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New Strategies for Identifying and Treating Dry Eye Patients

Evening Symposium

Sponsored by : Allergan


17:15 - 18:15

Hall 02

New Strategies for Identifying and Treating Dry Eye Patients


Marguerite McDonald, Steven Wilson, Maurizio Rolando, Peter Simmons


Complex and Underdiagnosed
Treatment Options Preventing Disease Progression in the Moderate Patient
The Role of Osmoprotection in Treating Dry Eye
Advances in Artificial Tear Technology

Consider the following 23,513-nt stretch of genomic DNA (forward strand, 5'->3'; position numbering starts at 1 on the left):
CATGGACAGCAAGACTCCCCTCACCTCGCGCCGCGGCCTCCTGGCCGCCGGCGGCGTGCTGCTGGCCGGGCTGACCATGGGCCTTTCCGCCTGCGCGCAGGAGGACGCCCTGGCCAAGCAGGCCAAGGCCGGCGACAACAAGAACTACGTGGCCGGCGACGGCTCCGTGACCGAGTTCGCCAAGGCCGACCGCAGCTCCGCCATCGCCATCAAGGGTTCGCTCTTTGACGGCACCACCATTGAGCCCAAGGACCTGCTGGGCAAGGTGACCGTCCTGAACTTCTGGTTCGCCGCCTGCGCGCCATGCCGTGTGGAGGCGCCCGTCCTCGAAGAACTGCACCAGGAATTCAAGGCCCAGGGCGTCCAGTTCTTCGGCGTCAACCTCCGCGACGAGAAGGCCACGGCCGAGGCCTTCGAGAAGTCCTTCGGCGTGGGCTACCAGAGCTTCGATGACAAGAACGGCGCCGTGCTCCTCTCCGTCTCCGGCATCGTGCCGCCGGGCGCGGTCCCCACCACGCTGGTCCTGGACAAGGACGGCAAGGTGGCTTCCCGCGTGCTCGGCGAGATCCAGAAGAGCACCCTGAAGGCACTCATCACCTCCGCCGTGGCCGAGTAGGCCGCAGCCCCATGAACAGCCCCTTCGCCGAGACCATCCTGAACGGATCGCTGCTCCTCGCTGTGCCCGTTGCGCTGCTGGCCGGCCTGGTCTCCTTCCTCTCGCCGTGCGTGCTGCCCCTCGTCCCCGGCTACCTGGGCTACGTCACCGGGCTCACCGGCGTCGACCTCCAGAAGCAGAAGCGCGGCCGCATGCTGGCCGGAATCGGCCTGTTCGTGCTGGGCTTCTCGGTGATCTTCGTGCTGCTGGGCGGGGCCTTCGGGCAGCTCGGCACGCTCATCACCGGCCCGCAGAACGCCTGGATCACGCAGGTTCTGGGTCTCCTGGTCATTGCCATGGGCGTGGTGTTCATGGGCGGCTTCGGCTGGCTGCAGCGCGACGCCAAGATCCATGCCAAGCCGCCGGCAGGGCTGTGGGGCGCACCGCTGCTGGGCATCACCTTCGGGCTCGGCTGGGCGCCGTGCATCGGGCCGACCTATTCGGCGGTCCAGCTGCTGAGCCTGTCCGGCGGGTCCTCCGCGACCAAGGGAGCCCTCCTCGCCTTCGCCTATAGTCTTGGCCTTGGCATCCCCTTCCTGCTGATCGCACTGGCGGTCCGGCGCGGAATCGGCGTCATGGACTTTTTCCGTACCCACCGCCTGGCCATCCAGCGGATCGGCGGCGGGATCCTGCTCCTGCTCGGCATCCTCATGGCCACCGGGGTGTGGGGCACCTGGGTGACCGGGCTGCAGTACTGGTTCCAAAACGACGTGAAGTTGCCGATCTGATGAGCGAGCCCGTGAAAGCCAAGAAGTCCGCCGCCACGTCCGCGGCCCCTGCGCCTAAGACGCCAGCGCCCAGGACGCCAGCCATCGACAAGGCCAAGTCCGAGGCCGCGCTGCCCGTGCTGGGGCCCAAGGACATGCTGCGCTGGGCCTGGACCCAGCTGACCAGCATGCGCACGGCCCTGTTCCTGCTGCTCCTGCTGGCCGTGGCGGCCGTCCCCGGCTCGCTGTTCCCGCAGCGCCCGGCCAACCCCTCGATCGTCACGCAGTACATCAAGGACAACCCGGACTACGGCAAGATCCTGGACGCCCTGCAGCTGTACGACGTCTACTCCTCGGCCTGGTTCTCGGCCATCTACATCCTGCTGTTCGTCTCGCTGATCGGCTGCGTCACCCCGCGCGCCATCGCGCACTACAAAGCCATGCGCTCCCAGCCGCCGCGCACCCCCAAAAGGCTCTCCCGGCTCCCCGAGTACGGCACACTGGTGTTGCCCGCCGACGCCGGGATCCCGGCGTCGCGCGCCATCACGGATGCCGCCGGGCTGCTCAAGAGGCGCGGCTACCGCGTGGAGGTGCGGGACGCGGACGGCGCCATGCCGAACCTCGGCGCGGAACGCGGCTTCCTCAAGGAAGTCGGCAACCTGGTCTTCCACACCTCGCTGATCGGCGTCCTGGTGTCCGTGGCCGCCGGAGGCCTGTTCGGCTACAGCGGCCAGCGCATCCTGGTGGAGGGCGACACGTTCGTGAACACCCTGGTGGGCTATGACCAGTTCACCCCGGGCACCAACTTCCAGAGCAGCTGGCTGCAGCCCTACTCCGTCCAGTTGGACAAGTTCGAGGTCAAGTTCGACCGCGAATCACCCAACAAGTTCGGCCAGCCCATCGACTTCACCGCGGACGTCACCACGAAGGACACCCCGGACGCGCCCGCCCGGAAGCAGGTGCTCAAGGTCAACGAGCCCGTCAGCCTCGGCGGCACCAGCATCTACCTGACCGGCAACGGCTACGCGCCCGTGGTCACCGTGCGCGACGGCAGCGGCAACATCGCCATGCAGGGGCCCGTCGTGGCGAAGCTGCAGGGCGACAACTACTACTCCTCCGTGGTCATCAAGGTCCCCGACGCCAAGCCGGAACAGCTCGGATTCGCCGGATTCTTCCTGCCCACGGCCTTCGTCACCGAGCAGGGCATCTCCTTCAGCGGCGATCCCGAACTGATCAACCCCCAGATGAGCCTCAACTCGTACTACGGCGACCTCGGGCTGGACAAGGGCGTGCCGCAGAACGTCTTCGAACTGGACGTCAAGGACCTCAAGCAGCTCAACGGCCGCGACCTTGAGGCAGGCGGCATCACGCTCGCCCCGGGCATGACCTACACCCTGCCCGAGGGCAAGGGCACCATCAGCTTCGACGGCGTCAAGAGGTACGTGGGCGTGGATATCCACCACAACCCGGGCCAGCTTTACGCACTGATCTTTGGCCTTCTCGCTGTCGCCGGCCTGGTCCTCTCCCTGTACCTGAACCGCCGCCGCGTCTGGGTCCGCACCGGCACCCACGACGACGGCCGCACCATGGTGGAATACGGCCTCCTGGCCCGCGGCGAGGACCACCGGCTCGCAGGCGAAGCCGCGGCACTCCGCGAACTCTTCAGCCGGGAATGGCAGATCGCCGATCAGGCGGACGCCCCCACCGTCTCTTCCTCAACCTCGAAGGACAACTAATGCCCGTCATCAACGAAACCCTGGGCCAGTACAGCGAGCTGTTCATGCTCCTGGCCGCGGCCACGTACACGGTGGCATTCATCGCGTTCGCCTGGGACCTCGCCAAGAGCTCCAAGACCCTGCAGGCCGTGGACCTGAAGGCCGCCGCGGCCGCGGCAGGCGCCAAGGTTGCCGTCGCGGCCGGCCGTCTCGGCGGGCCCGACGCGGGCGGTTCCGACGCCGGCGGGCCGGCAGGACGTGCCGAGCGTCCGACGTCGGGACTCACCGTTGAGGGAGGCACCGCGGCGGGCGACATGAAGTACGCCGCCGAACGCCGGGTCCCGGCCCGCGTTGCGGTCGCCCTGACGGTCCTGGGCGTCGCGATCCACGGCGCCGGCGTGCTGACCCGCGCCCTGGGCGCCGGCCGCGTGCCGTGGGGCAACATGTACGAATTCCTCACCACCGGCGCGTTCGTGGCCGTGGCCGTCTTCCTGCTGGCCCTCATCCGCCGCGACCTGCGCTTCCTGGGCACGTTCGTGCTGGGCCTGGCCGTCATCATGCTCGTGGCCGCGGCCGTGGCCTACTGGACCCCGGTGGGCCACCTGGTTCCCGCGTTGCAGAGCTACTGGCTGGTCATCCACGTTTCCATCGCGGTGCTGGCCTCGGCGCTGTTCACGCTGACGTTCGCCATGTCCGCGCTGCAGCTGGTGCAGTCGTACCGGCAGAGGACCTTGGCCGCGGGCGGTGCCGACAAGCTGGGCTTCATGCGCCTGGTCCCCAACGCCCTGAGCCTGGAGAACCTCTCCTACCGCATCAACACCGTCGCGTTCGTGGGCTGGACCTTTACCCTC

Dry Eye Disease is an extremely common and complex condition. It is estimated to affect more than 300 million people worldwide and, if inadequately treated, can lead to increasing ocular discomfort, loss of vision quality, and damage to the ocular surface. Recent research suggests that far more people may have tear lm and ocular surface abnormalities associated with Dry Eye Disease than was previously appreciated, and these individuals may be at increased risk of progressive ocular surface damage or poor outcomes following ocular surgery. Ongoing research is also revealing the importance of inflammatory processes and hyperosmotic stress in the pathogenesis and progression of Dry Eye Disease, and this is driving the development of new treatment strategies. This symposium will open with a discussion of the challenges of identifying and diagnosing Dry Eye Disease, particularly among patients who may be asymptomatic or unaware that their symptoms are indicative of a potentially serious problem that should be treated. This will be followed by an overview of treatment options with an emphasis on the bene ts of anti-inflammatory therapy. Recent findings on the benefits of topical cyclosporine in patients with moderate Dry Eye will be presented. The final presentations will discuss the value of osmoprotection in treating Dry Eye Disease and recent advances in artificial tear technology. A new artificial tear will be described that not only helps lubricate the ocular surface, but also enhances the lipid layer of the tear lm and provides osmoprotection for corneal epithelial cells.




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